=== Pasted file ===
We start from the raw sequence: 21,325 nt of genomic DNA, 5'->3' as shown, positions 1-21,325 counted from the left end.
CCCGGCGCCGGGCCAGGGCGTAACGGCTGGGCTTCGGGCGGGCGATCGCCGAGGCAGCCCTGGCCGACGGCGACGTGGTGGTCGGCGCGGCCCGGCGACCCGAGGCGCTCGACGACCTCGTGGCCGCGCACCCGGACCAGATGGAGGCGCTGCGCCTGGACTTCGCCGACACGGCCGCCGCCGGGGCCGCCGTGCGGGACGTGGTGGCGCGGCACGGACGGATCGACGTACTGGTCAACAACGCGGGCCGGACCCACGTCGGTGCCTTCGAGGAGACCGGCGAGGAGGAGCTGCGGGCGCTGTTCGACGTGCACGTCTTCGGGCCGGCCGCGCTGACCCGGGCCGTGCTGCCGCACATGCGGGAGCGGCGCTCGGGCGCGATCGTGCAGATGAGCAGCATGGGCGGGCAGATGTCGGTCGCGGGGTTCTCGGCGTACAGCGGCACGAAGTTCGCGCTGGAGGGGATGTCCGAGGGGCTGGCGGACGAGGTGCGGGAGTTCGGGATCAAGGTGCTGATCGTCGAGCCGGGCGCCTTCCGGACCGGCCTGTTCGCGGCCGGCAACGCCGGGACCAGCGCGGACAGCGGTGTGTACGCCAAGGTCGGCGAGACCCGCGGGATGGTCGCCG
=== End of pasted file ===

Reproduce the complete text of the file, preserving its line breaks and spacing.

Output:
We start from the raw sequence: 21,325 nt of genomic DNA, 5'->3' as shown, positions 1-21,325 counted from the left end.
CCCGGCGCCGGGCCAGGGCGTAACGGCTGGGCTTCGGGCGGGCGATCGCCGAGGCAGCCCTGGCCGACGGCGACGTGGTGGTCGGCGCGGCCCGGCGACCCGAGGCGCTCGACGACCTCGTGGCCGCGCACCCGGACCAGATGGAGGCGCTGCGCCTGGACTTCGCCGACACGGCCGCCGCCGGGGCCGCCGTGCGGGACGTGGTGGCGCGGCACGGACGGATCGACGTACTGGTCAACAACGCGGGCCGGACCCACGTCGGTGCCTTCGAGGAGACCGGCGAGGAGGAGCTGCGGGCGCTGTTCGACGTGCACGTCTTCGGGCCGGCCGCGCTGACCCGGGCCGTGCTGCCGCACATGCGGGAGCGGCGCTCGGGCGCGATCGTGCAGATGAGCAGCATGGGCGGGCAGATGTCGGTCGCGGGGTTCTCGGCGTACAGCGGCACGAAGTTCGCGCTGGAGGGGATGTCCGAGGGGCTGGCGGACGAGGTGCGGGAGTTCGGGATCAAGGTGCTGATCGTCGAGCCGGGCGCCTTCCGGACCGGCCTGTTCGCGGCCGGCAACGCCGGGACCAGCGCGGACAGCGGTGTGTACGCCAAGGTCGGCGAGACCCGCGGGATGGTCGCCG